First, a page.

Journalism ethics cannot be considered separately from the ethical compass of the country at large.
Diane Winston will be talking about what that means for the priorities of the news media at 2 p.m. Thursday in the Hall of Philosophy as part of Week Eight, “Media and the News: Ethics in the Digital Age.” Winston, a leading scholar in news ethics and religion, will talk with James Fallows, national correspondent for The Atlantic, during a conversation titled “From Reagan to Trump: Religion, Ethics and the News Media.”
“Journalism does not exist independently of our entire culture; it is part of our culture. The ethics of journalism reflects the highest standards of our society in general,” said Winston, the Knight Chair in Media and Religion at University of Southern California’s Annenberg School for Communication and Journalism.
The focus of Thursday’s conversation will be on how these standards have changed in the United States, Winston said, because they reflect on the state of religion, politics and news media, which are all interlinked.
All of these subjects — which have been the focus of many of Chautauqua Institution’s themes this summer — are heavily affected by the values and priorities of Americans, Winston said. However, because these relationships aren’t obvious on a daily basis, they are hard to conceptualize.
Winston explained, as an example, that journalists don’t actively think about what influences their moral compass during the day-to-day grind.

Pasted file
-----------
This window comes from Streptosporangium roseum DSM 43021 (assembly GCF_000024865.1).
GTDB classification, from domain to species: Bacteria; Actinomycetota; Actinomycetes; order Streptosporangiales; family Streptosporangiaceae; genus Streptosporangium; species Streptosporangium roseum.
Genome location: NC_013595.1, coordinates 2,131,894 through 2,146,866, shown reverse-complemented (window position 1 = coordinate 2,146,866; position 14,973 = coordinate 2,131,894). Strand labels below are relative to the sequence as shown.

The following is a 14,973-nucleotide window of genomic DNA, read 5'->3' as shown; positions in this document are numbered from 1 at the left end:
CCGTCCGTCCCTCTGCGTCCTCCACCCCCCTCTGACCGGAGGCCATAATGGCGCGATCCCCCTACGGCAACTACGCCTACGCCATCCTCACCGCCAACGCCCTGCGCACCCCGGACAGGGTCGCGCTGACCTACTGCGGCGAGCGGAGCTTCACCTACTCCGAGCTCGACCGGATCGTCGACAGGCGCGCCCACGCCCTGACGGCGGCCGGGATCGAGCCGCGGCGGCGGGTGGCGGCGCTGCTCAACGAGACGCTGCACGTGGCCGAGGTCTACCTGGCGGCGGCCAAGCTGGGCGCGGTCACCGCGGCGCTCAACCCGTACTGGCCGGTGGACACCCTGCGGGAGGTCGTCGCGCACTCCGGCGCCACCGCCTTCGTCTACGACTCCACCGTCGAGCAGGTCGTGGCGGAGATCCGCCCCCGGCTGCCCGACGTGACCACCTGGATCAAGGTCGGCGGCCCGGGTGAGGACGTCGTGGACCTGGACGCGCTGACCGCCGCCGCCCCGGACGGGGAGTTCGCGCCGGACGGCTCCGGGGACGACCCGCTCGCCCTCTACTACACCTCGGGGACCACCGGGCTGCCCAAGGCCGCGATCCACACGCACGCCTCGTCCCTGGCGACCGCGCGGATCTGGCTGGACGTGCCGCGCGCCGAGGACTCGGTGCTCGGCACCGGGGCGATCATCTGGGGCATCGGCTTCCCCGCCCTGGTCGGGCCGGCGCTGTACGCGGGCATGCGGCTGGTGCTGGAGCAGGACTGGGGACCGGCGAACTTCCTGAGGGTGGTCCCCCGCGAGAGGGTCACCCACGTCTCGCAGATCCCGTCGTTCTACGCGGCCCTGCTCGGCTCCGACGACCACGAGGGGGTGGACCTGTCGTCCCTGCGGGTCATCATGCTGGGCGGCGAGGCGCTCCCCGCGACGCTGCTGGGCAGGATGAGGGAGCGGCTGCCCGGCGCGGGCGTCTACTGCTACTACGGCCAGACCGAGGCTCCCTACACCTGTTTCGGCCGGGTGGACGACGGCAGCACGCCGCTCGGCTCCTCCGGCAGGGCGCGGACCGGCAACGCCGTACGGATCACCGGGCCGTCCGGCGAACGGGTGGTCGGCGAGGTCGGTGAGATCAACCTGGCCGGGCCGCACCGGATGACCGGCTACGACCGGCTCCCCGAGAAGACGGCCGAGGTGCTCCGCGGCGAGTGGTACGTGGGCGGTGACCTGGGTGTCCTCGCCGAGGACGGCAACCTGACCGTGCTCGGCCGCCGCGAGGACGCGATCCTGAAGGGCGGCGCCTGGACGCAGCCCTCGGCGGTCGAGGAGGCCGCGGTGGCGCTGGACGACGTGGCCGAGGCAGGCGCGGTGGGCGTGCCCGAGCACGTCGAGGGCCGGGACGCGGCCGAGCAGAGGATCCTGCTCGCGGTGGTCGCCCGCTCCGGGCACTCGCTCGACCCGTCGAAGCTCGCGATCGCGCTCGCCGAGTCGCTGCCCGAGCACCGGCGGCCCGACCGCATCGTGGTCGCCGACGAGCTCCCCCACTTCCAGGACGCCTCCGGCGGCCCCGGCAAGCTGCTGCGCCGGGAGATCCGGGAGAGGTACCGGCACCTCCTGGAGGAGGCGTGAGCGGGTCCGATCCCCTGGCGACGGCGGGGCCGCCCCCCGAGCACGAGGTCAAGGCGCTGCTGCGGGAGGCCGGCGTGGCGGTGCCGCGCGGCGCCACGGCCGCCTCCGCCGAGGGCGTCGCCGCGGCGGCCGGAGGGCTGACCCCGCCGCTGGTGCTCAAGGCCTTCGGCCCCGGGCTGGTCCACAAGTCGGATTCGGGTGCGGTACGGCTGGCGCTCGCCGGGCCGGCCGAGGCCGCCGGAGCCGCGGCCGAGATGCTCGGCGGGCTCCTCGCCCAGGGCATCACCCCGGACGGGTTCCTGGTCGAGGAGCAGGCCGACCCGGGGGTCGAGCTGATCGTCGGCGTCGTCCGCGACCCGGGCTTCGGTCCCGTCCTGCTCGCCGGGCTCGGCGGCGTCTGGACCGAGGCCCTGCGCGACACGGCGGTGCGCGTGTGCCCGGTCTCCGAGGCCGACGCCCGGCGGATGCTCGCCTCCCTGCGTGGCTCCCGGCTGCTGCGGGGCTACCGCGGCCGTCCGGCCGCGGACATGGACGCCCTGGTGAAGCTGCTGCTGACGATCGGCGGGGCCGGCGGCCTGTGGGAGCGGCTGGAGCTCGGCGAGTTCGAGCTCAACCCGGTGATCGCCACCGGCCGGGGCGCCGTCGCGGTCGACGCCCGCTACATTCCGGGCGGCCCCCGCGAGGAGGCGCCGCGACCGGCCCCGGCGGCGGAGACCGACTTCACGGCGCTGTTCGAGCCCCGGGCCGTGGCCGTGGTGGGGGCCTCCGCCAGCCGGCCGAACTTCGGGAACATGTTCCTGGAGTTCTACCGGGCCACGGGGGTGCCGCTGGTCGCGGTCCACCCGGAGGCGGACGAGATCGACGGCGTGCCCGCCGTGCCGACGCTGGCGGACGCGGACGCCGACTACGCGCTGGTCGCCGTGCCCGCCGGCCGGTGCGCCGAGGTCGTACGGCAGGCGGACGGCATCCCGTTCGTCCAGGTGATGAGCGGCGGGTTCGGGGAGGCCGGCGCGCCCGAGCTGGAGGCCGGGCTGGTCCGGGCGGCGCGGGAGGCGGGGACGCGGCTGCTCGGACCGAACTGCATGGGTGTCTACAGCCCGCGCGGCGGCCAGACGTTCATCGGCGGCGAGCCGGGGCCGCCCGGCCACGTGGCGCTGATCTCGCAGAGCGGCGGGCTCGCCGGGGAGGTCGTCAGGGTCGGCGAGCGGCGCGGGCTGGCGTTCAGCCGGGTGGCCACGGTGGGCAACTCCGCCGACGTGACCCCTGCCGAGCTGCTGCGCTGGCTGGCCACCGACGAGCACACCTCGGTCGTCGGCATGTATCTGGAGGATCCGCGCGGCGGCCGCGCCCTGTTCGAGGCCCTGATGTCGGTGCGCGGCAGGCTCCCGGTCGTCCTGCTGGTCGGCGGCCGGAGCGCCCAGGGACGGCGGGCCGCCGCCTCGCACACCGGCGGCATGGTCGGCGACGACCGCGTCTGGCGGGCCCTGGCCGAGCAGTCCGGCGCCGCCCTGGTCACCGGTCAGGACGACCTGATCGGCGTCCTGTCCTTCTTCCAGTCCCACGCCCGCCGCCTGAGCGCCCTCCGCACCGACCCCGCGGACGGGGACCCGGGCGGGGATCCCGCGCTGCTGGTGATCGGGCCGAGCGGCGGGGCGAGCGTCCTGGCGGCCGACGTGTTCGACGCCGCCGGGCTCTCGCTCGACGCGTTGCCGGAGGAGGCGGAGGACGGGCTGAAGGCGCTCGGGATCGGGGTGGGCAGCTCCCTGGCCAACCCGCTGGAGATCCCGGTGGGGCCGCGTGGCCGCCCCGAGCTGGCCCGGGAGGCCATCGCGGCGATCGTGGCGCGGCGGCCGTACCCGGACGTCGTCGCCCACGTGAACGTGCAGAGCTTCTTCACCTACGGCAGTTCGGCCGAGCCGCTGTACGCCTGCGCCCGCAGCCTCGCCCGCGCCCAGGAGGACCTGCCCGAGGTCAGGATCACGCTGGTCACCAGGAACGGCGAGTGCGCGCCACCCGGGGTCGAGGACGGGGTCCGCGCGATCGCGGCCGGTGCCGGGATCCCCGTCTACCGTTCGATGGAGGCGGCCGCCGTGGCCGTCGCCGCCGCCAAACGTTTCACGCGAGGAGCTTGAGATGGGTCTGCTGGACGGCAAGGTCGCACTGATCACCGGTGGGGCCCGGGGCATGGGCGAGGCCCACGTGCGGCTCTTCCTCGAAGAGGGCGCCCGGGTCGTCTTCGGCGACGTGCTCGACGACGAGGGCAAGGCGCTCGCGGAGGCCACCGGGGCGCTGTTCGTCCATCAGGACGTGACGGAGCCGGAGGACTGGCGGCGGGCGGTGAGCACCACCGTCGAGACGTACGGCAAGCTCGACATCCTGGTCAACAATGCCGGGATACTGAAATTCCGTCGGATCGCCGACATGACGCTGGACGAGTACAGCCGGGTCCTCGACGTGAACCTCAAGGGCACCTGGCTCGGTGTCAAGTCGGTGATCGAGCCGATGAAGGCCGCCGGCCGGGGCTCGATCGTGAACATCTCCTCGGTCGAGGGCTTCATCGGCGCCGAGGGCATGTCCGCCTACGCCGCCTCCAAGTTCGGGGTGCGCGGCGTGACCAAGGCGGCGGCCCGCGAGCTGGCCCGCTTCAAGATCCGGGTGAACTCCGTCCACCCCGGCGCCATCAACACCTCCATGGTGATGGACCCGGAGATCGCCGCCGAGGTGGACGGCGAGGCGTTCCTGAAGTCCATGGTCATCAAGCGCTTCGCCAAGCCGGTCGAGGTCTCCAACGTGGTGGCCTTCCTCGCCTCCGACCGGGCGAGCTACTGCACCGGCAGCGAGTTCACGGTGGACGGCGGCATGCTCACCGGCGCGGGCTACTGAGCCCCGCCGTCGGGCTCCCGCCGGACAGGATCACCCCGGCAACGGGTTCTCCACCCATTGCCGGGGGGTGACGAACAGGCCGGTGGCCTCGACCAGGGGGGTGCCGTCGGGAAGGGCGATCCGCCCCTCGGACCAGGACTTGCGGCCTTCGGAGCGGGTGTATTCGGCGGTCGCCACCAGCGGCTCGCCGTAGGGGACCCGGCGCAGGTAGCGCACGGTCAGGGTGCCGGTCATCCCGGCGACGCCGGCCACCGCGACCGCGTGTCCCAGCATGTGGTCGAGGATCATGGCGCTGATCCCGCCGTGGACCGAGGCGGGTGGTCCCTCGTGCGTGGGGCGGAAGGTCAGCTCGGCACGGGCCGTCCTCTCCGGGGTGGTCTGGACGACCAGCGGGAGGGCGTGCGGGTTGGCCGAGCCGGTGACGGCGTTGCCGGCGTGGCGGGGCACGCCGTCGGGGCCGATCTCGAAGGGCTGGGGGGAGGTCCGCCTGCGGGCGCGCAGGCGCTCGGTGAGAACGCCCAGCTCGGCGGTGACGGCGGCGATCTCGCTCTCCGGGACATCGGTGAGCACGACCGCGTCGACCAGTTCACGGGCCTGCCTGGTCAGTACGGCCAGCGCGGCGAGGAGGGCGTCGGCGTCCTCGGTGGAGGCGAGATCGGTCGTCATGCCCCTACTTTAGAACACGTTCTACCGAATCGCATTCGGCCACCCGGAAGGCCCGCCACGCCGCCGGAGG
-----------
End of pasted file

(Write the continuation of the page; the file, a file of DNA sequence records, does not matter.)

“Insofar as journalists are decent humans, they will apply their personal ethical code and being a decent person to their journalism,” Winston said. “But I’m talking about something even larger than that, which is what we stand for as a society.”
Winston has traced the roots of both political and journalistic ethics back to religion, which is what she will talk about Thursday with Fallows.
She will conclude with connecting religious ethics to changes in religion from the time of former President Ronald Reagan to current President Donald Trump.
Although she is now a professor, Winston did not just read about these changes in books. She experienced them firsthand as a religion reporter in the late 1980s in North Carolina, the heart of Southern Baptist and Evangelical territory.
This was a new world to Winston, who had grown up in a secular Jewish family in the Upper West Side. Winston said she had long been fascinated by religion because she was not raised with it, so she went to study at Harvard Divinity School. However, she quickly realized that others back home were not as interested in learning about religion.
“People would blow it off and think that this was just something crazy that was just beyond anything that would be meaningful to them,” Winston said.
Winston, though, was seeing for herself how large the influence of religion was on the identity of people in the South. She has continued to report on it through her books, like The Oxford Handbook on Religion and the American News Media, and her online magazine, Religion Dispatches.
Winston said this disdain for religion on the part of liberals is why she could have seen the Trump era coming while so many others didn’t.
“There is a bias that suggests religion is about superstition or it’s about ignorance … and so many people do not take it seriously,” Winston said. “They miss the power it has to galvanize people and to instigate and motivate social movements.”